Nima Wangdi | Soe
Houses in Jumphu, Soe all look a bit run down, shingle disordered and ready to come off.
A windstorm did it on November 22. The windstorm raged on for two days, the locals say, of the kind they had never witnessed.
Some, who could afford, have repaired their roof. Others remain exposed to the harsh elements of winter. Many are still recovering from the shock.
Jumphu is the first village you arrive at on a journey to Soe Gewog Centre from Shanazam in Paro.
Beyond the gewog centre there is more of them—partially damaged houses.
Pema Om, 25, from Dotabithang lives in a house without roof with her mother and uncle.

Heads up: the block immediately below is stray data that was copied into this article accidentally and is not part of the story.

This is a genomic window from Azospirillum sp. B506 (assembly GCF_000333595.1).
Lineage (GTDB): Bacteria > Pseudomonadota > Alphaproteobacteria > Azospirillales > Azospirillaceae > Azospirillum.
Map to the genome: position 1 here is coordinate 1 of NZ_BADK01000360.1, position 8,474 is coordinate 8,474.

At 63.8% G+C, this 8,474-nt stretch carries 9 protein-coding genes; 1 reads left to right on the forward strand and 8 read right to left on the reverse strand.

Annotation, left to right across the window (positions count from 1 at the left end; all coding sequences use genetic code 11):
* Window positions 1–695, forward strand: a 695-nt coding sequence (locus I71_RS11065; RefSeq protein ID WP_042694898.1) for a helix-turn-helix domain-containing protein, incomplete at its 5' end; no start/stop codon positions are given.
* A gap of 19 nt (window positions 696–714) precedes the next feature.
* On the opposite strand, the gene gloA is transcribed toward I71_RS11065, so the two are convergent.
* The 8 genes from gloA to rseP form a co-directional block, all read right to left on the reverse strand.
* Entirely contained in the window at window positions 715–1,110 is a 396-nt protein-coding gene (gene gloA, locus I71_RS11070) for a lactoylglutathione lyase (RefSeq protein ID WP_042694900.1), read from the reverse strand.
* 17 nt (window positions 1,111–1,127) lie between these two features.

“We will fix it soon,” says Pema Om.
On the second day, when the windstorm got worse she quickly locked her house and ran for the nearest forest where she felt safe. She could hear CGI sheets tumbling from her house.
The village Tshogpa came to assessed the damage on Pema Om’s house.
It took four days for Ngawang Jigme from Changmatabsa to get the roof of his house, toilet and store repaired. His brother helped him. “There was little I could salvage from the wreckage.”
Ngawang Jigme applied for the timber permit at the forest office. This takes time. Even the forest office has suffered significant damage. But Ngawang Jigme is determined to build a very strong roof.
Ngawang Gyeltshen, 35, said he had to retrieve CGI sheets from a forest far away.
Mangmi Tshering Dorji said that tshogpas were instructed to assess damages in the villages and submit a report to the gewog. The gewog will evaluate the report and forward it to dzongkhag disaster management division.
He said that windstorms damaged houses every year in Soe.